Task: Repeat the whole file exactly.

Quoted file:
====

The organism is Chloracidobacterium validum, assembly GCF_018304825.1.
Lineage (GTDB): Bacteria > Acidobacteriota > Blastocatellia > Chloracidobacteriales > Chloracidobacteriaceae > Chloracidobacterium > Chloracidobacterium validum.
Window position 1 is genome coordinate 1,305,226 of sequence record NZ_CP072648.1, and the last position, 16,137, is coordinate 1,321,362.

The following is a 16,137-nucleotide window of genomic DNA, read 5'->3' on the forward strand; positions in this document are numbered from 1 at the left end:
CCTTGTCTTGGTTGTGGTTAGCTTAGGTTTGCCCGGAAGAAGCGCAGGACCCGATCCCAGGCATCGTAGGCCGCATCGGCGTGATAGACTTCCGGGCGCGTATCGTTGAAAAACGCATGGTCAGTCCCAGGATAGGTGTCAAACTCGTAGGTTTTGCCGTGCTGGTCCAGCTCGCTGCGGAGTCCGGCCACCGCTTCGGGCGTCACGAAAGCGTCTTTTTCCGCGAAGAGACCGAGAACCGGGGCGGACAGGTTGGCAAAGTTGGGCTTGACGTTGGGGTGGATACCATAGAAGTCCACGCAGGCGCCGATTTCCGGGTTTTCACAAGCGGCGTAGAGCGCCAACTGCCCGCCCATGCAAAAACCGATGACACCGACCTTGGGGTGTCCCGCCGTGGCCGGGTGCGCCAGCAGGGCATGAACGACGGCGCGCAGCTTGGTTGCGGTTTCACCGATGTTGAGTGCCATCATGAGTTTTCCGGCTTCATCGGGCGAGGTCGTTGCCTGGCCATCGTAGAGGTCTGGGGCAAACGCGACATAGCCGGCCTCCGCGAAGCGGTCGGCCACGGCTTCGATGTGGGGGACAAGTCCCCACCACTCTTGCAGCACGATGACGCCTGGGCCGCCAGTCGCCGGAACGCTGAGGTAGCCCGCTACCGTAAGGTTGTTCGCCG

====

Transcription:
The organism is Chloracidobacterium validum, assembly GCF_018304825.1.
Lineage (GTDB): Bacteria > Acidobacteriota > Blastocatellia > Chloracidobacteriales > Chloracidobacteriaceae > Chloracidobacterium > Chloracidobacterium validum.
Window position 1 is genome coordinate 1,305,226 of sequence record NZ_CP072648.1, and the last position, 16,137, is coordinate 1,321,362.

The following is a 16,137-nucleotide window of genomic DNA, read 5'->3' on the forward strand; positions in this document are numbered from 1 at the left end:
CCTTGTCTTGGTTGTGGTTAGCTTAGGTTTGCCCGGAAGAAGCGCAGGACCCGATCCCAGGCATCGTAGGCCGCATCGGCGTGATAGACTTCCGGGCGCGTATCGTTGAAAAACGCATGGTCAGTCCCAGGATAGGTGTCAAACTCGTAGGTTTTGCCGTGCTGGTCCAGCTCGCTGCGGAGTCCGGCCACCGCTTCGGGCGTCACGAAAGCGTCTTTTTCCGCGAAGAGACCGAGAACCGGGGCGGACAGGTTGGCAAAGTTGGGCTTGACGTTGGGGTGGATACCATAGAAGTCCACGCAGGCGCCGATTTCCGGGTTTTCACAAGCGGCGTAGAGCGCCAACTGCCCGCCCATGCAAAAACCGATGACACCGACCTTGGGGTGTCCCGCCGTGGCCGGGTGCGCCAGCAGGGCATGAACGACGGCGCGCAGCTTGGTTGCGGTTTCACCGATGTTGAGTGCCATCATGAGTTTTCCGGCTTCATCGGGCGAGGTCGTTGCCTGGCCATCGTAGAGGTCTGGGGCAAACGCGACATAGCCGGCCTCCGCGAAGCGGTCGGCCACGGCTTCGATGTGGGGGACAAGTCCCCACCACTCTTGCAGCACGATGACGCCTGGGCCGCCAGTCGCCGGAACGCTGAGGTAGCCCGCTACCGTAAGGTTGTTCGCCG